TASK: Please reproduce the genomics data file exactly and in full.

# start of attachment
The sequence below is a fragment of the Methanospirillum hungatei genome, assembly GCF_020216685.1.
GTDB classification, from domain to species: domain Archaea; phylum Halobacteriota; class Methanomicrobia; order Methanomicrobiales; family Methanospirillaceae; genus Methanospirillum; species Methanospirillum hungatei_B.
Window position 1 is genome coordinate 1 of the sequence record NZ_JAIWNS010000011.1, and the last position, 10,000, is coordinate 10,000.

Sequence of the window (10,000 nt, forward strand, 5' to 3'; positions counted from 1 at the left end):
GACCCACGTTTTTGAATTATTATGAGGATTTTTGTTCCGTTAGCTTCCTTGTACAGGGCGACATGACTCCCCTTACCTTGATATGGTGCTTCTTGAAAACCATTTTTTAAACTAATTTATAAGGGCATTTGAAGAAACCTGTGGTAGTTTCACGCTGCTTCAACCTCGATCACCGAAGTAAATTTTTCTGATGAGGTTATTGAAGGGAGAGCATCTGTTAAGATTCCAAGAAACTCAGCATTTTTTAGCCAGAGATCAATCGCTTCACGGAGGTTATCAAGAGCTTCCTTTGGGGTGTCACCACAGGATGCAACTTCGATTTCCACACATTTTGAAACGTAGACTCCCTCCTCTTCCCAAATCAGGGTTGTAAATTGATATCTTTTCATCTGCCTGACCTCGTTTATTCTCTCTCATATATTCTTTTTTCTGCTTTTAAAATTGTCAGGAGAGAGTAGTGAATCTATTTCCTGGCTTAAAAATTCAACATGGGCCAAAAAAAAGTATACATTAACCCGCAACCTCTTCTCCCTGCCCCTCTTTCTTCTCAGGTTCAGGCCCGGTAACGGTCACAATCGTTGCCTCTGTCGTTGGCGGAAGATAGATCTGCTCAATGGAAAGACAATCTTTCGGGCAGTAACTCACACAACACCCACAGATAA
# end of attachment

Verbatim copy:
The sequence below is a fragment of the Methanospirillum hungatei genome, assembly GCF_020216685.1.
GTDB classification, from domain to species: domain Archaea; phylum Halobacteriota; class Methanomicrobia; order Methanomicrobiales; family Methanospirillaceae; genus Methanospirillum; species Methanospirillum hungatei_B.
Window position 1 is genome coordinate 1 of the sequence record NZ_JAIWNS010000011.1, and the last position, 10,000, is coordinate 10,000.

Sequence of the window (10,000 nt, forward strand, 5' to 3'; positions counted from 1 at the left end):
GACCCACGTTTTTGAATTATTATGAGGATTTTTGTTCCGTTAGCTTCCTTGTACAGGGCGACATGACTCCCCTTACCTTGATATGGTGCTTCTTGAAAACCATTTTTTAAACTAATTTATAAGGGCATTTGAAGAAACCTGTGGTAGTTTCACGCTGCTTCAACCTCGATCACCGAAGTAAATTTTTCTGATGAGGTTATTGAAGGGAGAGCATCTGTTAAGATTCCAAGAAACTCAGCATTTTTTAGCCAGAGATCAATCGCTTCACGGAGGTTATCAAGAGCTTCCTTTGGGGTGTCACCACAGGATGCAACTTCGATTTCCACACATTTTGAAACGTAGACTCCCTCCTCTTCCCAAATCAGGGTTGTAAATTGATATCTTTTCATCTGCCTGACCTCGTTTATTCTCTCTCATATATTCTTTTTTCTGCTTTTAAAATTGTCAGGAGAGAGTAGTGAATCTATTTCCTGGCTTAAAAATTCAACATGGGCCAAAAAAAAGTATACATTAACCCGCAACCTCTTCTCCCTGCCCCTCTTTCTTCTCAGGTTCAGGCCCGGTAACGGTCACAATCGTTGCCTCTGTCGTTGGCGGAAGATAGATCTGCTCAATGGAAAGACAATCTTTCGGGCAGTAACTCACACAACACCCACAGATAA